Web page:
A.R.P Warden's whistle : Mrs G Furse-Roberts, British Women's Civil Defence Corps

Place Europe: United Kingdom, England, Greater London, London
Accession Number REL43317
Collection type Heraldry
Object type Personal Equipment
Physical description Nickel-plated brass, Polished cotton
Maker J Hudson & Co
Place made United Kingdom: England, West Midlands, Birmingham
Date made c 1942
Conflict Second World War, 1939-1945

ARP (Air Raid Precaution) pattern nickel plated brass whistle with a long gold polished cotton cord attached to the ring at the top. The whistle is impressed with the following manufacturer's details: 'A.R.P. J.HUDSON & Co BARR ST. HOCKLEY BIRMINGHAM', and is further engraved, 'S.M.B.C.' .

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History / Summary

Air Raid Precautions whistle issued to Gabrielle Furse-Roberts, nee Barton, born 13 November 1890 at Gladesville, NSW. Gabrielle married George Furse-Roberts on 22 February 1912 at All-Saints, Galle, Ceylon, where he was a civil servant. They had two sons, Anthony and Adrian, who were both born in Australia, but no records can be located relating to the date of the Furse-Roberts' return to Australia. Gabrielle's two brothers, 1313 Private Anthony Nolan Barton, 7 Battalion and Second Lieutenant Francis Maxwell Barton, 13 Battalion, had both been killed in France in August 1916, in separate incidents.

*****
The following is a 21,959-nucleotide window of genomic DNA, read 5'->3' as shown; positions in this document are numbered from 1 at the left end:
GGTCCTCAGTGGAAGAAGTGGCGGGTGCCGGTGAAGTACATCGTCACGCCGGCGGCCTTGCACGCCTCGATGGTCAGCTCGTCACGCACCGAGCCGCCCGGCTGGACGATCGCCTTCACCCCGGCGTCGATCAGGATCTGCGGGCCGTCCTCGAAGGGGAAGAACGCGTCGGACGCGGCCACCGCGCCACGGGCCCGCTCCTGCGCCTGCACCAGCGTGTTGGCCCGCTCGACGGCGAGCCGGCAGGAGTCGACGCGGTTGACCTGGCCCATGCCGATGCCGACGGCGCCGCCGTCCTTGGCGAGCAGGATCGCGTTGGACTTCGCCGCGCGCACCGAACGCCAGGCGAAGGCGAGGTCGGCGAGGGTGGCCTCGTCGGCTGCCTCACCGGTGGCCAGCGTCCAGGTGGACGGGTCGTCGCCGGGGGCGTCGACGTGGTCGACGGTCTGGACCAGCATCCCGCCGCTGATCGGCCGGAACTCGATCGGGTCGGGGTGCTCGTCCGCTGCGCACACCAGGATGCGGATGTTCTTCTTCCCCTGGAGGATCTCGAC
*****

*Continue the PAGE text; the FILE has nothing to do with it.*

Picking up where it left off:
In 1931, Gabrielle travelled to England in 1931 with her two sons after her separation or divorce from George. Her sons undertook tertiary education in England and remained there after the war.

During the Second World War, Gabrielle volunteered with the Civil Defence as an air-raid shelter-marshall in London, in charge of a shelter at Marylebone which housed 200 people every night. This is the uniform which she wore during that period. Shelter Marshalls (later known as Shelter Wardens) could be male or female, and were usually responsible for larger capacity shelters which may have been located either in large basements or in Underground stations. Their responsibilities included the maintenance of order, allocation of spaces, and the supply of first aid.

Throughout her life Gabrielle regularly returned to Australia to visit relatives. Reports of her activities in England in the Civil Defence appeared in the Australian press in 1941.